Vale Bert Wicks, a gentleman of the turf

Australia’s thoroughbred racing and breeding industries lost a true gentleman on Sunday, October 24 with the death of Bert Wicks.

Wicks, 87, was an influential figure in Tasmania as an author and administrator and for many years he was also on the board of the Australian Bloodhorse Breeders Association.

Bert stood the Melbourne Cup winner Wodalla (Helios) and bred the brother and sister Tasmanian Derby winners Hayworth (1966) and Champollion (1968) from his mare Nilo Star.

Bert also stood Lanesborough (Tamerlane) who sired 1970 Caulfield Cup winner Beer Street and 1972 Melbourne Cup winner Piping Lane.

Beer Street went on to become the sire of G1 winner and sire Watney who was also a descendant of Nilo Star.

Bert held a senior position in the Tasmanian Public Service and, in his spare time worked on radio and established the publishing company Libra Books.  He also devised a law cataloguing system that is still used today.  Bert also wrote Men of Influence, a History of the Tasmanian Racing Club.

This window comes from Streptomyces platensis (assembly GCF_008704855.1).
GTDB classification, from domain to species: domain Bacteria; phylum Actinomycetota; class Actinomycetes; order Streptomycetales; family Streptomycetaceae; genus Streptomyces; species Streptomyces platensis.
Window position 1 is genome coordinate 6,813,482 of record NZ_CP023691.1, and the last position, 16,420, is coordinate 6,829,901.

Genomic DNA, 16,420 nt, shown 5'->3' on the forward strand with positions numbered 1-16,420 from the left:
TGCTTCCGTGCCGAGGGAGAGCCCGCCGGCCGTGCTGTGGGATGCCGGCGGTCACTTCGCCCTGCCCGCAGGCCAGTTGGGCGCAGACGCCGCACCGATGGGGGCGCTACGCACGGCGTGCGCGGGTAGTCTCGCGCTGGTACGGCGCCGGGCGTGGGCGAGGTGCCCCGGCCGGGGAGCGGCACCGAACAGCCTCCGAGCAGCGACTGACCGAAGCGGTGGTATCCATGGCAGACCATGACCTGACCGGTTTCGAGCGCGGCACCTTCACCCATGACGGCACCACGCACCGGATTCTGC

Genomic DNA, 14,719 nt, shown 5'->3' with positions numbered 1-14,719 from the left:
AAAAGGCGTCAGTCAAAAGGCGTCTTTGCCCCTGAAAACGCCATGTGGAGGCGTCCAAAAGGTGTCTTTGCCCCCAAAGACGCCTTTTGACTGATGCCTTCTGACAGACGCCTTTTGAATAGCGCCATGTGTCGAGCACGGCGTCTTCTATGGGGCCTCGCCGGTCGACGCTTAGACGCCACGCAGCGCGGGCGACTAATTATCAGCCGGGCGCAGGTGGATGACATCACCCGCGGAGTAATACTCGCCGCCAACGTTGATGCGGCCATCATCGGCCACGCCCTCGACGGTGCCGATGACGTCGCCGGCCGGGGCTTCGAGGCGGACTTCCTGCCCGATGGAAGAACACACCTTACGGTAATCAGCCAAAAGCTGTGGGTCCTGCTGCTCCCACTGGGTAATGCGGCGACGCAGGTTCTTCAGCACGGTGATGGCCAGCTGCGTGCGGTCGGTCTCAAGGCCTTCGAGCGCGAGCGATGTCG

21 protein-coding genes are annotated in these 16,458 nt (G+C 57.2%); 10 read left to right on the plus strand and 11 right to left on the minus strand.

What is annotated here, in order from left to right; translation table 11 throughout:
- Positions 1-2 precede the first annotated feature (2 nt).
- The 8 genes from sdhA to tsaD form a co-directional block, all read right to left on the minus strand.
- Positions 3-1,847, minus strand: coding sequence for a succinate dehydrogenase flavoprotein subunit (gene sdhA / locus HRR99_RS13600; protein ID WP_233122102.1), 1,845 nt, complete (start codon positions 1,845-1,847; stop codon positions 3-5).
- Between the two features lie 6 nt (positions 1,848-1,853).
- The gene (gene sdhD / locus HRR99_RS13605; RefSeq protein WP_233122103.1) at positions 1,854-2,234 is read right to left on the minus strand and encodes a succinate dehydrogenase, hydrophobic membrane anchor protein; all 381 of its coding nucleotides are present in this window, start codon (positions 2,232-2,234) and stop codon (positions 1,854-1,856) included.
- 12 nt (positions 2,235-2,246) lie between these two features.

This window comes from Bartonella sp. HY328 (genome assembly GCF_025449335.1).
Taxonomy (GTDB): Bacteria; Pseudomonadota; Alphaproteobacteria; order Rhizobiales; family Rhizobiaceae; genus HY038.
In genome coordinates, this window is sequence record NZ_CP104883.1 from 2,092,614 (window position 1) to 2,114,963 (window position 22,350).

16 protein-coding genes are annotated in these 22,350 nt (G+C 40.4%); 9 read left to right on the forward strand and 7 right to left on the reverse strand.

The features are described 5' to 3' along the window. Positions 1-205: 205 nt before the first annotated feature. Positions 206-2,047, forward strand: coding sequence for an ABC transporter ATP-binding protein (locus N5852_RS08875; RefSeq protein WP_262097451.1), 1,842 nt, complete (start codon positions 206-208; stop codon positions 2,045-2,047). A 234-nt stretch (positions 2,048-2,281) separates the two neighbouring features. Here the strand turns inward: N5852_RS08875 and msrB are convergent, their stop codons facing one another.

Wicks was a friend and mentor to many in the thoroughbred industry and held just about every position on the committee of the Tasmanian TBA and was also a vice-chairman of the TRC.  Bert was always a sensible voice in any discussion and won wide respect for his knowledge and his generous spirit.

Bert was still breeding winners right up until his death and he got a great lift when Viva Delspec (Savoire Vivre) won the Donald Cup on October 11.

Bert’s wife Judy predeceased him earlier this year.  He is survived by his sons John and Phillip and their families.